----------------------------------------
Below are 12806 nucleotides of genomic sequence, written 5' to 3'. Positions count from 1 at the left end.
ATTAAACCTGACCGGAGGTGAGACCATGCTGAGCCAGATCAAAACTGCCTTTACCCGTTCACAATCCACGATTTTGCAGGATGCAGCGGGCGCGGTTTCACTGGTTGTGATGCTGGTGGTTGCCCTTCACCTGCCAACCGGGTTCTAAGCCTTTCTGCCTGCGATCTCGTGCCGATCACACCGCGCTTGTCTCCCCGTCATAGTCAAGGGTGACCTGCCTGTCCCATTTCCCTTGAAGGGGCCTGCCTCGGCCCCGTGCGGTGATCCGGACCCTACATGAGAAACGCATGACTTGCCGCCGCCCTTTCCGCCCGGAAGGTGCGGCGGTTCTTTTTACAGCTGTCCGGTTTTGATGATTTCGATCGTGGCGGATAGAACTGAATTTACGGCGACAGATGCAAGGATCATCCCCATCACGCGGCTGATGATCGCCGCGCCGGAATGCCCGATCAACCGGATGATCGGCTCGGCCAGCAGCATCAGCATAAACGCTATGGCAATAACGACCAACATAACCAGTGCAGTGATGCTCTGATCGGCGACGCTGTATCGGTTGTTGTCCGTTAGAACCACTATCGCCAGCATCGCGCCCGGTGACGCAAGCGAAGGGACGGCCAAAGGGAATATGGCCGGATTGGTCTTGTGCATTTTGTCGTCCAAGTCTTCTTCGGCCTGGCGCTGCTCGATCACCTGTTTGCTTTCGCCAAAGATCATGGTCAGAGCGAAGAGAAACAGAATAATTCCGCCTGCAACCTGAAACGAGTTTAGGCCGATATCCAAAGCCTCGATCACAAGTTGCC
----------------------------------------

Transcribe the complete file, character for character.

Below are 12806 nucleotides of genomic sequence, written 5' to 3'. Positions count from 1 at the left end.
ATTAAACCTGACCGGAGGTGAGACCATGCTGAGCCAGATCAAAACTGCCTTTACCCGTTCACAATCCACGATTTTGCAGGATGCAGCGGGCGCGGTTTCACTGGTTGTGATGCTGGTGGTTGCCCTTCACCTGCCAACCGGGTTCTAAGCCTTTCTGCCTGCGATCTCGTGCCGATCACACCGCGCTTGTCTCCCCGTCATAGTCAAGGGTGACCTGCCTGTCCCATTTCCCTTGAAGGGGCCTGCCTCGGCCCCGTGCGGTGATCCGGACCCTACATGAGAAACGCATGACTTGCCGCCGCCCTTTCCGCCCGGAAGGTGCGGCGGTTCTTTTTACAGCTGTCCGGTTTTGATGATTTCGATCGTGGCGGATAGAACTGAATTTACGGCGACAGATGCAAGGATCATCCCCATCACGCGGCTGATGATCGCCGCGCCGGAATGCCCGATCAACCGGATGATCGGCTCGGCCAGCAGCATCAGCATAAACGCTATGGCAATAACGACCAACATAACCAGTGCAGTGATGCTCTGATCGGCGACGCTGTATCGGTTGTTGTCCGTTAGAACCACTATCGCCAGCATCGCGCCCGGTGACGCAAGCGAAGGGACGGCCAAAGGGAATATGGCCGGATTGGTCTTGTGCATTTTGTCGTCCAAGTCTTCTTCGGCCTGGCGCTGCTCGATCACCTGTTTGCTTTCGCCAAAGATCATGGTCAGAGCGAAGAGAAACAGAATAATTCCGCCTGCAACCTGAAACGAGTTTAGGCCGATATCCAAAGCCTCGATCACAAGTTGCC